Singapore - Who was Marco Hsu? That's a question that would stump most Singapore art fans and even art students. More will get to know this name over the course of the next two years, however, with an exhibition at the NUS Museum providing a survey of Malayan art based on Hsu's record.
The exhibition, which opened on Wednesday night, was curated based on Hsu's book, A Brief History of Malayan Art, published in 1965 and the first book on Singapore's pioneering art scene.
It's especially notable as a primer for those curious about the roots of Singapore's "Nanyang" art period, borne out of the time Singapore was part of British-controlled Malaya. If you've always wondered about "Nanyang" art and its proponents such as Chen Wen Hsi, Georgette Chen and Liu Kang, this is an exhibition to catch.
The idea for such an exhibition was in gestation for many years, says Assistant Professor Lai Chee Kien, of the School of Design and Environment at the National University of Singapore, who translated Hsu's book from Mandarin to English in 1999 and envisioned such an exhibition.
"It's a significant book because it captures the political background of the time and the notion of new nationhood. It's great now to actually get to see many of the artworks illustrated in the book," he explains.
Dr Lai was invited to co-curate the exhibition when the NUS Museum's head Ahmad Mashadi organised it in conjunction with the 50th anniversary of the book.
From the 1950s onwards, he explains, the question of a national and cultural identity was on the minds of politicians on both sides of the Causeway, given not only Malaya's imminent independence from Britain, but also the closing off of China after the establishment of the People's Republic of China in 1949.
Prior to this, the Chinese mindset was very much of the "Nanyang" (the colloquial term for the Chinese who emigrated to South-east Asia from China) frame because of the ties between China and South-east Asia. But after Mao Zedong gained control of China, and because of Communism, the option for the Chinese in Malaya to return to China was cut off.
"The overseas Chinese in Malaya then began to consider their long-term future in their place of sojourn," notes Dr Lai and Chang Yueh Siang, the curator at NUS Museum, in their introduction to the exhibition.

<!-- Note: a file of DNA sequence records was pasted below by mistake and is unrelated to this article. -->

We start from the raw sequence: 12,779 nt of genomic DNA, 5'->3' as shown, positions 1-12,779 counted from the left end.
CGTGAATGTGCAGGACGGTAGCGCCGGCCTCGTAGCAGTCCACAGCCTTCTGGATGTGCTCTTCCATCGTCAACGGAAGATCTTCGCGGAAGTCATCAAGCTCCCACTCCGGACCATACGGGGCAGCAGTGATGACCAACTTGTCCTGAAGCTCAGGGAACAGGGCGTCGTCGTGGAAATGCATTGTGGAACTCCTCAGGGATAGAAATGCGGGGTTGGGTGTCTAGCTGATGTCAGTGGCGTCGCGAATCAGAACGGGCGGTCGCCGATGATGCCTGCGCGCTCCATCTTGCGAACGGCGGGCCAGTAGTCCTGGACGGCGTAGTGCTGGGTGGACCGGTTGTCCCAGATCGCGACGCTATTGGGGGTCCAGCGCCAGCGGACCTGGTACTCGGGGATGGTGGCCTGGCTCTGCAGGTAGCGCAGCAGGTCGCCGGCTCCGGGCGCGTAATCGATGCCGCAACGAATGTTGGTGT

Hsu, meanwhile, represents the "second wave" of Chinese who came to Malaya in the early 1900s - the "intelligentsia" that followed the first wave of labourers from the 18th century onwards, recruited to meet the needs of Chinese schools in Malaya.
A Chinese school teacher and later principal, Hsu had come to teach in Singapore, and in the 1960s, he was asked to write regular columns about art in the Chinese-language Nanfang Evening Post. The articles were compiled into the book.
The exhibition at the NUS Museum is curated according to the book and its 18 chapters. Ms Chang points out that most of the works shown were taken from the university's own archival collection, which includes the collection from Nanyang University when it was merged with NUS in 1980.
A few works are borrowed from other institutions such as the Singapore Art Museum and private collectors. But as Hsu's book starts off with an examination of pre-historic art in Malaya, and also the traditional indigenous arts, so does the exhibition - drawn from the university's prehistoric artefact collection.
From there, early Indian and Chinese influences are examined, and then the influence of Malay crafts as well as the transmission of Western values and culture.
The bulk of the show, however, looks at the works of Nanyang artists which are influenced by local colour and themes, the multi-cultural diversity and, more interestingly, the guidebook that accompanies the exhibition expounds on the Malayanisation of Chinese painting.
"In the Malayan phase, the Chinese in Malaya had to distance themselves from China - so it's interesting to see this reflected in art," says Ms Chang.
The exhibition will be used in some courses for first-year Yale-NUS students as well as for NUS students.
Not only is this the 50th anniversary of the book - which is no longer in circulation and is not included in the modern art student's curriculum - this year also marks Singapore's 50th year of independence from Britain. "We are also now interpreting Nanyang and Malayan art in a different way today, 50 years after 1963 and post-1965," concludes Dr Lai.
Between Here and Nanyang: Marco Hsu's Brief History of Malayan Art will be on show from now until 2015, at the NUS Museum, NUS Centre for the Arts, 50 Kent Ridge Crescent. Tel: 6516 8817. Opening hours are 10am-7.30pm (Tues-Sat) and 10am-6pm (Sundays). Closed on Mondays and public holidays.
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